The High Chaparral: Western Drama in the Arizona Territory

by Guy Belleranti
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In the middle to late 1960's westerns were declining number as television medium. Still, a few new ones did come along and achieve success. One of these was The High Chaparral.

This program followed the adventures of those living and working on a ranch in the Arizona territory of the 1870's


The series ran for 4 seasons, from 1967 to 1971, with 98 hour long color episodes being produced. The ranch building itself was and still is located at Old Tucson Studios just west of Tucson, Arizona.

The series featured drama and humor in a style similar to Bonanza. In fact, the program's creator was David Dortort, the same man who created Bonanza.

The main stars and their characters on The High Chaparral were:

Leif Erickson as "Big" John Cannon

Cameron Mitchell as Buck, John's brother

Linda Cristal as the beautiful Victoria Montoya Cannon, John's second wife

Henry Darrow as Manolito Montoya, Victoria's brother, who also lives on the ranch

Mark Slade as blue eyed Billy Blue Cannon, John's son from his first marriage

Other continuing characters of importance included:

Frank Silvera as Don Sebastian Montoya, powerful father of Victoria and Manolito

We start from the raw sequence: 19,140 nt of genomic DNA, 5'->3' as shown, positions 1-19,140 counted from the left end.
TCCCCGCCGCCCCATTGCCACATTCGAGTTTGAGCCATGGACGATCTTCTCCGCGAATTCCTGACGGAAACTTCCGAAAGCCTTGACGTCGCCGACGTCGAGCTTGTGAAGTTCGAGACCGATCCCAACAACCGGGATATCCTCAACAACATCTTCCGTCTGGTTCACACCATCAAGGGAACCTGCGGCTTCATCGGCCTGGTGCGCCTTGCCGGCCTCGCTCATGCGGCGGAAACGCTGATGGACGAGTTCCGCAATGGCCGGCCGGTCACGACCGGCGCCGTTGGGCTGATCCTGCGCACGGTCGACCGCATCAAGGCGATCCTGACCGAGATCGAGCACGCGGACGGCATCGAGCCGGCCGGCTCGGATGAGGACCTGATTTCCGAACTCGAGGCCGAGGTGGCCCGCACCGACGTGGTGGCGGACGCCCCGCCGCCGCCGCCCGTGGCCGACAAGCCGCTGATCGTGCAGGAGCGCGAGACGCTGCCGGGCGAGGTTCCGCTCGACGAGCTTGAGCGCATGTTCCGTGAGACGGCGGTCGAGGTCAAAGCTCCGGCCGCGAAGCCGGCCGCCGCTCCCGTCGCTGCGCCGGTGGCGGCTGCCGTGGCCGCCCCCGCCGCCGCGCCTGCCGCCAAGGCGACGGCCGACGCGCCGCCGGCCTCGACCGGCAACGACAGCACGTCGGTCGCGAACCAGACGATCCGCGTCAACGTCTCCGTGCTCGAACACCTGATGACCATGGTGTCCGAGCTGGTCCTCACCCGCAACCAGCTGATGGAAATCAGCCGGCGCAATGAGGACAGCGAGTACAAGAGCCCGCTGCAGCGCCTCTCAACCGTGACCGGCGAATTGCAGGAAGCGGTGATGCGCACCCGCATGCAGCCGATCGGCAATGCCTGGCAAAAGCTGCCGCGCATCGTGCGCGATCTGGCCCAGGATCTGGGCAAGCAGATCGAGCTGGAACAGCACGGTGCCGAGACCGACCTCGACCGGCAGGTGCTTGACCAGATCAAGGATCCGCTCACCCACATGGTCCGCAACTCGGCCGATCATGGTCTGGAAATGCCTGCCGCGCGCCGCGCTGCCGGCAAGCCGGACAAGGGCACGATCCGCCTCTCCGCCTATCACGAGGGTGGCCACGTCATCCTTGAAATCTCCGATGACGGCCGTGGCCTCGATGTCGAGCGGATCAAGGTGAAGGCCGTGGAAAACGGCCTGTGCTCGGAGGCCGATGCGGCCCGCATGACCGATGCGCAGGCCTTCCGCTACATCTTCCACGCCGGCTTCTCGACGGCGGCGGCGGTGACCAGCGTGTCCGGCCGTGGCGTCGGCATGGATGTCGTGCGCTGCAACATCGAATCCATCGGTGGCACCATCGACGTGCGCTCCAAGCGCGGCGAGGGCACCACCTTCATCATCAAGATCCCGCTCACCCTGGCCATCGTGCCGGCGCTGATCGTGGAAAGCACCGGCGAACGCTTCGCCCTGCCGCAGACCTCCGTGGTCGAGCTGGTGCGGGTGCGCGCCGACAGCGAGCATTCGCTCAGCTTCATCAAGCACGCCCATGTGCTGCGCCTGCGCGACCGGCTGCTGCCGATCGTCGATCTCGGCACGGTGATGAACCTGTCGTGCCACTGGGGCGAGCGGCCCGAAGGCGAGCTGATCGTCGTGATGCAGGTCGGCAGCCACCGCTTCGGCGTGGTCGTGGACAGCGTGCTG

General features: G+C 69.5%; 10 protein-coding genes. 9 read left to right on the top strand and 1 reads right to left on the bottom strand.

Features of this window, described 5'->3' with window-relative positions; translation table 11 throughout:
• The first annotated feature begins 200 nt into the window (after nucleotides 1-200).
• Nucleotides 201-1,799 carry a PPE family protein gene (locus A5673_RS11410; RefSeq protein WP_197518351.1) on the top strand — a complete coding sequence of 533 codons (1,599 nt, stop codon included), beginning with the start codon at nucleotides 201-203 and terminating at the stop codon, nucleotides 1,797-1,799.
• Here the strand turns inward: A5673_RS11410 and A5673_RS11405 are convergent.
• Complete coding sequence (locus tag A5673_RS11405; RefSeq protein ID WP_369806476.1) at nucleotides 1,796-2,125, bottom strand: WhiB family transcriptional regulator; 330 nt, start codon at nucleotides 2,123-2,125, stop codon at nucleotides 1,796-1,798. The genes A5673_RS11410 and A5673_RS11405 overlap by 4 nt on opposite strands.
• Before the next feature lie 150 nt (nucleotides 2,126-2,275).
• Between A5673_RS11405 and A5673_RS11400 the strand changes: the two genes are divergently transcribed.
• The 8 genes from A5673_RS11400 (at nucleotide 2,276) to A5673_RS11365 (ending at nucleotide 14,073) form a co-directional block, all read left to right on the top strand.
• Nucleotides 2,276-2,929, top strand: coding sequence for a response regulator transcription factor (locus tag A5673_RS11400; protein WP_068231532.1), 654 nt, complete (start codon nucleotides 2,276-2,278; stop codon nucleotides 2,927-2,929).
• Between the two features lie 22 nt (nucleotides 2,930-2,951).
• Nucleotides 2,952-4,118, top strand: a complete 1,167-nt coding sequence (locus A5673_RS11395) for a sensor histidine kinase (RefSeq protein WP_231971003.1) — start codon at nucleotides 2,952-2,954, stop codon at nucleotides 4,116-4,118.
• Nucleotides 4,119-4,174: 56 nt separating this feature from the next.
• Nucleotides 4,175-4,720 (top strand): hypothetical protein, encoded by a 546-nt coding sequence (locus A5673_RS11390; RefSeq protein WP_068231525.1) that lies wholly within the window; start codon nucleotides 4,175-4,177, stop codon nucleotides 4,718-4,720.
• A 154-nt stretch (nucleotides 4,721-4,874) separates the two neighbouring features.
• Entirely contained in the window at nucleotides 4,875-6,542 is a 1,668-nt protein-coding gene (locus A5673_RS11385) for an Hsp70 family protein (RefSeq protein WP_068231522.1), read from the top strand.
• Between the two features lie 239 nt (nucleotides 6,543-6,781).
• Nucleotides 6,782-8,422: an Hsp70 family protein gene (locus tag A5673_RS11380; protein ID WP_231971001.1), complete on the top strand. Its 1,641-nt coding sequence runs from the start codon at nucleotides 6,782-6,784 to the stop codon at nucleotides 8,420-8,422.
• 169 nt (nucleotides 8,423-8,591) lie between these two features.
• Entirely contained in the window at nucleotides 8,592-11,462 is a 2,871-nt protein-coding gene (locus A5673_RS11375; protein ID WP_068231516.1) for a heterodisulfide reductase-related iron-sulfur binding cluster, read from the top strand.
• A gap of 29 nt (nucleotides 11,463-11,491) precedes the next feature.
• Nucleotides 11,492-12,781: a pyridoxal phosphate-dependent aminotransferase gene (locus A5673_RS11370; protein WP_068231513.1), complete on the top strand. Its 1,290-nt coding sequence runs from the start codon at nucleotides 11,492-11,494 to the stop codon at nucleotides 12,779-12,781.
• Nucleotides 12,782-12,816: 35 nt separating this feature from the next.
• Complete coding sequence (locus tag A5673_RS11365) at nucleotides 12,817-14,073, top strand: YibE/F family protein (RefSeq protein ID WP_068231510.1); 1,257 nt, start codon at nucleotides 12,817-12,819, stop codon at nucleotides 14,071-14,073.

Rudolfo Acosta as Vaquero, a jack-of-all trades worker on the ranch

Don Collier as Sam Butler, ranch foreman

Robert Hoy and Roberto Contreras as Joe Butler (Sam's brother) and Pedro Carr, two of the major ranch hands

The series focused on the lives and relationships of the various family members, the lives of the ranch hands themselves, and on the adventures encountered in the rough old west setting.

Some of the important family relationships included:

-the Hard-nosed John Cannon's clashes with his more sensitive son Billy Blue

-Blue's warmer relationship with his Uncle Buck (who often is peacemaker between John and Blue)

-the intercultural marriage between John and Victoria, whom he marries shortly after his first wife is killed in the series' opener.

The lines between good and bad were often blurred on this western. Indians weren't always depicted as savages, but as a people who were losing land and often their way of life to white settler encroachment. And the Mexican characters from the Victoria and Manolito to ranch hands like Vaquero and Pedro had dignity and intelligence.

Indeed, The High Chaparral was an excellent program, and very popular during its four year run.

The High Chaparral Newsletter website (
The High Chaparral Reunion website -

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